From Discovery Channel:
Dino Skin Preserved in Rare Fossil Find
Jennifer Viegas, Discovery News
Nov. 21, 2006 — In the past, what we’ve learned about dinosaurs has been mostly based on bones.
That might soon change with the recent discovery of an extremely well preserved, 67-million-year-old duckbilled dinosaur found with fossilized skin in the Hell Creek Formation of Montana, according to a North Carolina Museum of Natural Sciences press release.
The near-complete remains may yield precious soft tissue, thanks to a technique that recovered structures resembling blood cells in a Tyrannosaurus rex skeleton last year.
“We’ve only been looking at one thing in the past, the dinosaur skeletal system, but we could learn so much more if we could study their circulatory system and other body systems,” Vince Schneider, curator of paleontology at the museum, told Discovery News.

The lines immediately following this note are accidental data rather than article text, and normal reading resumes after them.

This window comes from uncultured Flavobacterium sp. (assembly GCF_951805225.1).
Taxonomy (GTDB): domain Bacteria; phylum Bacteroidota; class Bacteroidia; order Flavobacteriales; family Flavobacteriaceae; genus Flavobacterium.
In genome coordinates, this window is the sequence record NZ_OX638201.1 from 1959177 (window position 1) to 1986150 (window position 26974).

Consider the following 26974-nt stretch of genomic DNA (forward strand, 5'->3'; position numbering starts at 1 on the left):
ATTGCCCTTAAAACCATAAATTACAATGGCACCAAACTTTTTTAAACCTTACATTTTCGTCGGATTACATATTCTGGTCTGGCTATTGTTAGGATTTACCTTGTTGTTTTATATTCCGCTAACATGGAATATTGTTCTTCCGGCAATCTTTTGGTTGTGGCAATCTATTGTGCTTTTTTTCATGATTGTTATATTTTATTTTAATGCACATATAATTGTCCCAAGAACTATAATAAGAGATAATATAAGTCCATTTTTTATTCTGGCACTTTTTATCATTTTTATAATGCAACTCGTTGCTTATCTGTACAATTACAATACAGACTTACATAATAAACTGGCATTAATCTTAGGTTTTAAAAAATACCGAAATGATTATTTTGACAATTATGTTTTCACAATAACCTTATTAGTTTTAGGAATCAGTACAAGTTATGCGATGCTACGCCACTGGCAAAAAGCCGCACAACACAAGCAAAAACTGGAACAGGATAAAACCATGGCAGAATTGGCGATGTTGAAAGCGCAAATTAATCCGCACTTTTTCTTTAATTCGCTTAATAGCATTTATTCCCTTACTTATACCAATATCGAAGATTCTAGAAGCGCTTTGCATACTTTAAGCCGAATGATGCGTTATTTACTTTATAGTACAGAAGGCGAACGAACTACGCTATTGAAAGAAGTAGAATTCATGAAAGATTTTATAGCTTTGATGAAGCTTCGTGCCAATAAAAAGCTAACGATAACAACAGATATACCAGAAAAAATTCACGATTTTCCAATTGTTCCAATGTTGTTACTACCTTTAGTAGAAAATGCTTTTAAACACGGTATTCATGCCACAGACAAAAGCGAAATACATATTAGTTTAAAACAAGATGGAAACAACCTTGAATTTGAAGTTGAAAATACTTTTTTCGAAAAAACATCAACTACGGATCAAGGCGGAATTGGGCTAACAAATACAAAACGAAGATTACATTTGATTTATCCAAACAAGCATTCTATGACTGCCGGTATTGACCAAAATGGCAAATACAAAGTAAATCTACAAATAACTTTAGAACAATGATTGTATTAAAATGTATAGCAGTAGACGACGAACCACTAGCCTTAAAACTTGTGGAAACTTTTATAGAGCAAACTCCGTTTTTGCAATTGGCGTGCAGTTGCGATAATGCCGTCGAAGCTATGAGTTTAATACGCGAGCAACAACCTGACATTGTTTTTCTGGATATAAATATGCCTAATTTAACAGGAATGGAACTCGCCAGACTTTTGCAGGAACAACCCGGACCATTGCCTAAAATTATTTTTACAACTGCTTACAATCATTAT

More than 80 percent of the Edmontosaurus annectens skeleton has been recovered so far, he said, and even more bones likely still exist at the Hell Creek site.
The skeleton — which is missing only an arm, a few toes and a handful of other bones — is estimated to be among the top five percent most complete dinosaur specimens worldwide, said Schneider.
Tyrannosaurus Hoax – Soft Dinosaur Tissue Probably Just Biofilm, Says Study: here.